Dealing with an apairy of too-defensive colonies

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Today I had to deal with a hive that has gone maverick! It's queen less and I had to get in to tear down all the remaining queen cells. They were all over my wrists ankles and vail so in the end I retreated, sprayed my suit with Bee Quick and returned to the fray. The bees were still wanting to attack me but kept at a distance from all the areas I'd sprayed.
Now, how do I requeen? I have a spare mated queen in a cage waiting for a hive to reign over but what is the best way to introduce her? I was thinking tomorrow morning (12 hrs after becoming hopelessly queenless) I would pop the cage in and see what they thought of her?
Suggestions please?
It's still in the future for me, so it would be good if you'd get back to us to let us know what you've decided and you got on. Push in cages haven't always worked for me in the past, so I'll probably be going with a JzBz cage, and not removing the cap to the fondant her till aggression stopped.
 
  • buy a queen and keep her in a nuc (I've ordered one from BS Honey Bees.)
  • graft her day 1 larvae and use mini nucs for mating (I already do this and it works for me)
  • when I have mated and laying queens, remove current queens and replace with these new queens, initially in a cage
  • remove the cap exposing the fondant plug when the bees become accepting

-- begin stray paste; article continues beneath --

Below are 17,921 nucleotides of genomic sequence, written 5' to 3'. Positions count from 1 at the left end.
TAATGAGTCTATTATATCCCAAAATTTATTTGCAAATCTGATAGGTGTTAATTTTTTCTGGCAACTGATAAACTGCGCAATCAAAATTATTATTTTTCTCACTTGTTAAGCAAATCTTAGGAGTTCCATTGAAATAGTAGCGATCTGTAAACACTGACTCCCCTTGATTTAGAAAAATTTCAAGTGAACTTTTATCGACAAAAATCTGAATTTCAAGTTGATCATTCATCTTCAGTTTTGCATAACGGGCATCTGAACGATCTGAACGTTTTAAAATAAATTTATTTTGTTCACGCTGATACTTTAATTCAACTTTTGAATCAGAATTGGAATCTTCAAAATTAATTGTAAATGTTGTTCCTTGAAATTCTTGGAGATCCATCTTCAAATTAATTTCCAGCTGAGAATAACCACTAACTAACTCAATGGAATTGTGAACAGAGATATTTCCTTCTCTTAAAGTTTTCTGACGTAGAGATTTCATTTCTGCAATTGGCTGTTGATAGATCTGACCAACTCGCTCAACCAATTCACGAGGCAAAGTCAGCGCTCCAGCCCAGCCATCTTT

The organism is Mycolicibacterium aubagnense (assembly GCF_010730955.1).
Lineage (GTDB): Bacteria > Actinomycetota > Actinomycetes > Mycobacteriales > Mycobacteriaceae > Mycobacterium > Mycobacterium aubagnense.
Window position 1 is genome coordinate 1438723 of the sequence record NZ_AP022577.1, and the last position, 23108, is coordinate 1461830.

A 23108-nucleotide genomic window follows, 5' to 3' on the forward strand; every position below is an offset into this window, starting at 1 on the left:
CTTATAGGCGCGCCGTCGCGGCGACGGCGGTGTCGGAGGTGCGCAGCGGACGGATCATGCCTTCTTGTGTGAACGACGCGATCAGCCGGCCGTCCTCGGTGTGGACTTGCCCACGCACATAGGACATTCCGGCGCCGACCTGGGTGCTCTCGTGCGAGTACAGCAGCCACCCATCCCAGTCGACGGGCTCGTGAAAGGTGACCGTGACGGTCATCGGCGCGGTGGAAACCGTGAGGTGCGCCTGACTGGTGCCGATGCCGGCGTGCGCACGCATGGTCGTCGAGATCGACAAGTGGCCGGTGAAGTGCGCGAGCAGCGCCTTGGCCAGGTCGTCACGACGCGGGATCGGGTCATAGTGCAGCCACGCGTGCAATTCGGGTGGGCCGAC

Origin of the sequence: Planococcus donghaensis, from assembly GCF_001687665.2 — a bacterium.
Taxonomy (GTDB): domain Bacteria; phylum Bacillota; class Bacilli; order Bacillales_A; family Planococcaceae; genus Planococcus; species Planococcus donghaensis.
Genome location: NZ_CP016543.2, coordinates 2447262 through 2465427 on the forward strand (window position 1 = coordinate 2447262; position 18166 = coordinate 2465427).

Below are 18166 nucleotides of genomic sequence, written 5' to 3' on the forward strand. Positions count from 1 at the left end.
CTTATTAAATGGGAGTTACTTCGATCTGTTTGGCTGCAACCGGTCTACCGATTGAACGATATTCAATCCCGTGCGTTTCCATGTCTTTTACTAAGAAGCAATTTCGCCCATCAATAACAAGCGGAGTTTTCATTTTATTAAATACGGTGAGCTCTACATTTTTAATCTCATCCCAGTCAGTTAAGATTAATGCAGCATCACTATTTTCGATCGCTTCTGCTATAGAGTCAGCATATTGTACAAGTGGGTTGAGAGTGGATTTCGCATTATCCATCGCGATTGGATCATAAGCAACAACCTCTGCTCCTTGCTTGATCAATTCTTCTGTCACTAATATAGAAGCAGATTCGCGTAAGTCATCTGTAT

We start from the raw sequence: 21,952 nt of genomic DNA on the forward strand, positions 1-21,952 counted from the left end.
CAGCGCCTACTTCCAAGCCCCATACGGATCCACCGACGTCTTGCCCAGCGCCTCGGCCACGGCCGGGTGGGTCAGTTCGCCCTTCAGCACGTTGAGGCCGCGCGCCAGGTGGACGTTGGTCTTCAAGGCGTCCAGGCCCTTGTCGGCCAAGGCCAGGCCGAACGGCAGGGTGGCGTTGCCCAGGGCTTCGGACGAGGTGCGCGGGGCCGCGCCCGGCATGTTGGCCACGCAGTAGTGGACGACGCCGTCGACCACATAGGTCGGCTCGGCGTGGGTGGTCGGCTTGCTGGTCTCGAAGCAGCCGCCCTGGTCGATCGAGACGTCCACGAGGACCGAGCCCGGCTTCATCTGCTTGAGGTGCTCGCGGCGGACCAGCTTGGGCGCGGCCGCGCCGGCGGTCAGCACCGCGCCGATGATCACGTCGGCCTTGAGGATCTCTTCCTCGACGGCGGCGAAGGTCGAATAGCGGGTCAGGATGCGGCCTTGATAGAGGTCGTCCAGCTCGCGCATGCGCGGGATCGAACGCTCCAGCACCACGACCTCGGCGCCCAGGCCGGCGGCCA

How many colonies are too-defensive and out of how many total?
If only a few, I would unite with good colonies.
If too many, I would requeen all the defensive ones rather than try to improve the whole apiary from one queen. The local drone genetics are the same as before so any grafts from a single Q this year will inherit the local genes.

Next year make grafts and see how far tempers improved.

I wonder about trying to fit in a second round of queen replacement in the summer to ensure a higher proportion of the drones are from 'improved' colonies?
It will be summer already by the time the first round are laying.
The local drones will still be the same.
 
I have to keep my own colonies separate from those I manage so my options for uniting are limited.

One solution I've just thought of is to take my mini nucs elsewhere to get other drone genes.

As with gardening, I think I need patience and a long view.
 
After a miserable experience all season last year trying to save a couple of Chronic bee colonies, I decided to nip it in the bud as soon as it appeared this year. My reading on how to euthanise a colony brought this up.

https://www.ncbi.nlm.nih.gov/pmc/articles/PMC9009750/
Adding burning sulphur to a hive full of wax and wood does give me some concerns, though I know people use it to treat stacks of supers for winter.
 
soapy water works well.
Trying to requeen nasty colonies is generally a ballache..
 
I saw an online video where for a nasty colony they had replaced the crown board with a screen, waited until evening, plugged the entrance, and poured about a bucketful evenly through the mesh to wet everything inside